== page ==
+This file specifies which PAM modules will be used for the common PAM
+functions in that application. There are several notes concerning what
+modules to use in this file. Most commonly, this file should use the
+@include directive to include common-auth, common-account, and
+common-password, and one of either common-session or
common-session-noninteractive.
The selection of common-session or common-session-noninteractive is based
@@ -39,9 +39,11 @@ noninteractive sessions will always be a subset of those used for
interactive sessions.
Under some circumstances (such as ftp auth, or auth based on tty) other
-modules will be required.
+service-specific modules will need to be listed in the service's /etc/pam.d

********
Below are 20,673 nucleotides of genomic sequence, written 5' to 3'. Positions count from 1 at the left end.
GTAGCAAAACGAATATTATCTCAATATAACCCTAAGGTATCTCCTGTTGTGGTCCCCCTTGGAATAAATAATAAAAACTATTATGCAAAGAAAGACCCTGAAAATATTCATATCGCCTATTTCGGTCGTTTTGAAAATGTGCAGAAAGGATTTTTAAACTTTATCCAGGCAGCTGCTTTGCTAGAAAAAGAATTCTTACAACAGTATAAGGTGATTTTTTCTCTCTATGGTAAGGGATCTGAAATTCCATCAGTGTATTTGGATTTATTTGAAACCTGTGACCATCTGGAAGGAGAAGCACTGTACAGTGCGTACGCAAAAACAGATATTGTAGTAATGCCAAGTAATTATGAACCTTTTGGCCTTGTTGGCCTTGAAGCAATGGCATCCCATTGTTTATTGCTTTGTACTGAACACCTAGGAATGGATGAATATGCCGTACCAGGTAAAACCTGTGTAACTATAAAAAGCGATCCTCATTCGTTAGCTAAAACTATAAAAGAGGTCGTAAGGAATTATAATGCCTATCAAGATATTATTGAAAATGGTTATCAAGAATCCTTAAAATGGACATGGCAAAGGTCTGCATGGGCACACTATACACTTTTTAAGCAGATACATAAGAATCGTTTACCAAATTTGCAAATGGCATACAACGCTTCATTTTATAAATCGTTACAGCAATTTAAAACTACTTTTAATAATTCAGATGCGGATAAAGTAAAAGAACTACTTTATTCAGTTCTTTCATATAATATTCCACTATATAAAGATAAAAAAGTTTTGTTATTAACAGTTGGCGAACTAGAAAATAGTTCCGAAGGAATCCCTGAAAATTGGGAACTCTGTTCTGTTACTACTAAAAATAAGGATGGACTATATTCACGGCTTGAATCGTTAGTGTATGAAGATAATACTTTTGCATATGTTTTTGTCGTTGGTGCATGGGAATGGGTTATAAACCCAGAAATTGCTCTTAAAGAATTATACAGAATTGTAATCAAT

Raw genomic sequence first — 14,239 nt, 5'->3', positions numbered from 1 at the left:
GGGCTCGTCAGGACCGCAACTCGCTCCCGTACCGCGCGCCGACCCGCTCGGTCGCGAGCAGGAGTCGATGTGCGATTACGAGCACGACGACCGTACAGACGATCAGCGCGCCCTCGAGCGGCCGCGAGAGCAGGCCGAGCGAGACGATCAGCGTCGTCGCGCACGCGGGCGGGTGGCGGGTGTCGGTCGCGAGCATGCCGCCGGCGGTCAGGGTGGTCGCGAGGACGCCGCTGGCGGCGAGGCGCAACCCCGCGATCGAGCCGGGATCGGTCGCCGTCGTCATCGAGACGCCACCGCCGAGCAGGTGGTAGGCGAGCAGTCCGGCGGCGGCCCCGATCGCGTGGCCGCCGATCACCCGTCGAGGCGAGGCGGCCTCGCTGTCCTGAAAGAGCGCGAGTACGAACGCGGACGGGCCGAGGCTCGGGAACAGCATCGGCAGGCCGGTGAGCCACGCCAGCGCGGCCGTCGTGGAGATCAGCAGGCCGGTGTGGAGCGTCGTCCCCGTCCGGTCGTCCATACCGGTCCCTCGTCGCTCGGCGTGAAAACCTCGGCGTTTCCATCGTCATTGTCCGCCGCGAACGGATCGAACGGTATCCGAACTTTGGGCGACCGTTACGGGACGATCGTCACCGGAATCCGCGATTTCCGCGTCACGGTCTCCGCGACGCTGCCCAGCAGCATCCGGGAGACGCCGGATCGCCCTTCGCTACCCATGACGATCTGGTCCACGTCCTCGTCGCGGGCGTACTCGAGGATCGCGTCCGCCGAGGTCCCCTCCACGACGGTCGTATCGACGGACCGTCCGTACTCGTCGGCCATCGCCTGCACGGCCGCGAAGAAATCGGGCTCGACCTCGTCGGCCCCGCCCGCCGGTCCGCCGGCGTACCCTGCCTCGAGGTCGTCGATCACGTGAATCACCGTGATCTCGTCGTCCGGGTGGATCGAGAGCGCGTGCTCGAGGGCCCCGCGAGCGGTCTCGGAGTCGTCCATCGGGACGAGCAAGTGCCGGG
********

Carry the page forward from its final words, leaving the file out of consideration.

+file.
-Here is an example of a PAM configuration file that just includes the common module fragments:
+Here is an example of a PAM configuration file that just includes the
+common module fragments:
#
# /etc/pam.d/other - specify the PAM fallback behaviour
#
@@ -63,7 +65,8 @@ Here is an example of a PAM configuration file that just includes the common mod
The name of this file is determined by the call to pam_start() in the
application source code. The first parameter will be a string containing
the "service" name (eg. "login", "httpd", etc..). Please make sure that
-the filename coincides with this parameter.
+the filename coincides with the value of this parameter used in your
+application.
The file should _not_ reference the full path of the modules. It only needs
to reference the basename (eg. "pam_unix.so"). This will ensure that the
@@ -81,7 +84,7 @@ solution for shared PAM configuration across modules, in the form of
the @include directive.
-Currently libpam-modules is in the base setup, so it's dependency is not